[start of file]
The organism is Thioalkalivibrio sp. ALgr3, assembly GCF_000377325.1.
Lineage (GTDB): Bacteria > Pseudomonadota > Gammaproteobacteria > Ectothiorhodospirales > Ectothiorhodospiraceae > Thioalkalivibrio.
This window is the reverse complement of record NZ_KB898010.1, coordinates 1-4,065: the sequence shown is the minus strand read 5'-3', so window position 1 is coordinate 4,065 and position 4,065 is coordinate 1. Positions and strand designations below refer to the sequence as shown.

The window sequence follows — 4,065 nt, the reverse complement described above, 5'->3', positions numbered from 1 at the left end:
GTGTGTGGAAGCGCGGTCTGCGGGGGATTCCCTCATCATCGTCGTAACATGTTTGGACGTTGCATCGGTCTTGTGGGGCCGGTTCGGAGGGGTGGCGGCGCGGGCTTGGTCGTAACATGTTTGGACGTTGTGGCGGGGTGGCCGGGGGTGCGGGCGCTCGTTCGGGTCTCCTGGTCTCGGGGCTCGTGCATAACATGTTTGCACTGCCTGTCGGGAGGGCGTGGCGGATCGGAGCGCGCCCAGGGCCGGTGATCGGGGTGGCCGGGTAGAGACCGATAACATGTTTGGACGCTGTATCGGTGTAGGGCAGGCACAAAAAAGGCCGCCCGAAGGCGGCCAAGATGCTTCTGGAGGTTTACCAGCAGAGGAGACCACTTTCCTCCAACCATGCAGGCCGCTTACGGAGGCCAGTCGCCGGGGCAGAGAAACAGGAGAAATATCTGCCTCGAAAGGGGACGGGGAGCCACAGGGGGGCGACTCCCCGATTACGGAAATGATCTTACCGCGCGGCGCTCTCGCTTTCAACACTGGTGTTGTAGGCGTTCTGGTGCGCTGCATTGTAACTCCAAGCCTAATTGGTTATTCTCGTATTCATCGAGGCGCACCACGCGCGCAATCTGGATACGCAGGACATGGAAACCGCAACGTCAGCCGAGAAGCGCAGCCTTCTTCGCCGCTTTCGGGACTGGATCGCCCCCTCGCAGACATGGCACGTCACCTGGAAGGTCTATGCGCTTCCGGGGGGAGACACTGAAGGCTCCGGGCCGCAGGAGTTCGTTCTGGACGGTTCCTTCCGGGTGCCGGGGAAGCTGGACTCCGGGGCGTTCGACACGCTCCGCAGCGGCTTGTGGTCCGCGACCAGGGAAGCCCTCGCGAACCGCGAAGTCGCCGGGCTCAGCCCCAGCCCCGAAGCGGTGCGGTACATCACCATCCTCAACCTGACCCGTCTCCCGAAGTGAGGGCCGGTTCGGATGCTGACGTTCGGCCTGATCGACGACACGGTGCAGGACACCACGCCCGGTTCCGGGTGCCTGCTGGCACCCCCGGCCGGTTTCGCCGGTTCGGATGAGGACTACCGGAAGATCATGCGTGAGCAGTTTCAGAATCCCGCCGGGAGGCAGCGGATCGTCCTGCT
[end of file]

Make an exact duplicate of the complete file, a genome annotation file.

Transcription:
The organism is Thioalkalivibrio sp. ALgr3, assembly GCF_000377325.1.
Lineage (GTDB): Bacteria > Pseudomonadota > Gammaproteobacteria > Ectothiorhodospirales > Ectothiorhodospiraceae > Thioalkalivibrio.
This window is the reverse complement of record NZ_KB898010.1, coordinates 1-4,065: the sequence shown is the minus strand read 5'-3', so window position 1 is coordinate 4,065 and position 4,065 is coordinate 1. Positions and strand designations below refer to the sequence as shown.

The window sequence follows — 4,065 nt, the reverse complement described above, 5'->3', positions numbered from 1 at the left end:
GTGTGTGGAAGCGCGGTCTGCGGGGGATTCCCTCATCATCGTCGTAACATGTTTGGACGTTGCATCGGTCTTGTGGGGCCGGTTCGGAGGGGTGGCGGCGCGGGCTTGGTCGTAACATGTTTGGACGTTGTGGCGGGGTGGCCGGGGGTGCGGGCGCTCGTTCGGGTCTCCTGGTCTCGGGGCTCGTGCATAACATGTTTGCACTGCCTGTCGGGAGGGCGTGGCGGATCGGAGCGCGCCCAGGGCCGGTGATCGGGGTGGCCGGGTAGAGACCGATAACATGTTTGGACGCTGTATCGGTGTAGGGCAGGCACAAAAAAGGCCGCCCGAAGGCGGCCAAGATGCTTCTGGAGGTTTACCAGCAGAGGAGACCACTTTCCTCCAACCATGCAGGCCGCTTACGGAGGCCAGTCGCCGGGGCAGAGAAACAGGAGAAATATCTGCCTCGAAAGGGGACGGGGAGCCACAGGGGGGCGACTCCCCGATTACGGAAATGATCTTACCGCGCGGCGCTCTCGCTTTCAACACTGGTGTTGTAGGCGTTCTGGTGCGCTGCATTGTAACTCCAAGCCTAATTGGTTATTCTCGTATTCATCGAGGCGCACCACGCGCGCAATCTGGATACGCAGGACATGGAAACCGCAACGTCAGCCGAGAAGCGCAGCCTTCTTCGCCGCTTTCGGGACTGGATCGCCCCCTCGCAGACATGGCACGTCACCTGGAAGGTCTATGCGCTTCCGGGGGGAGACACTGAAGGCTCCGGGCCGCAGGAGTTCGTTCTGGACGGTTCCTTCCGGGTGCCGGGGAAGCTGGACTCCGGGGCGTTCGACACGCTCCGCAGCGGCTTGTGGTCCGCGACCAGGGAAGCCCTCGCGAACCGCGAAGTCGCCGGGCTCAGCCCCAGCCCCGAAGCGGTGCGGTACATCACCATCCTCAACCTGACCCGTCTCCCGAAGTGAGGGCCGGTTCGGATGCTGACGTTCGGCCTGATCGACGACACGGTGCAGGACACCACGCCCGGTTCCGGGTGCCTGCTGGCACCCCCGGCCGGTTTCGCCGGTTCGGATGAGGACTACCGGAAGATCATGCGTGAGCAGTTTCAGAATCCCGCCGGGAGGCAGCGGATCGTCCTGCT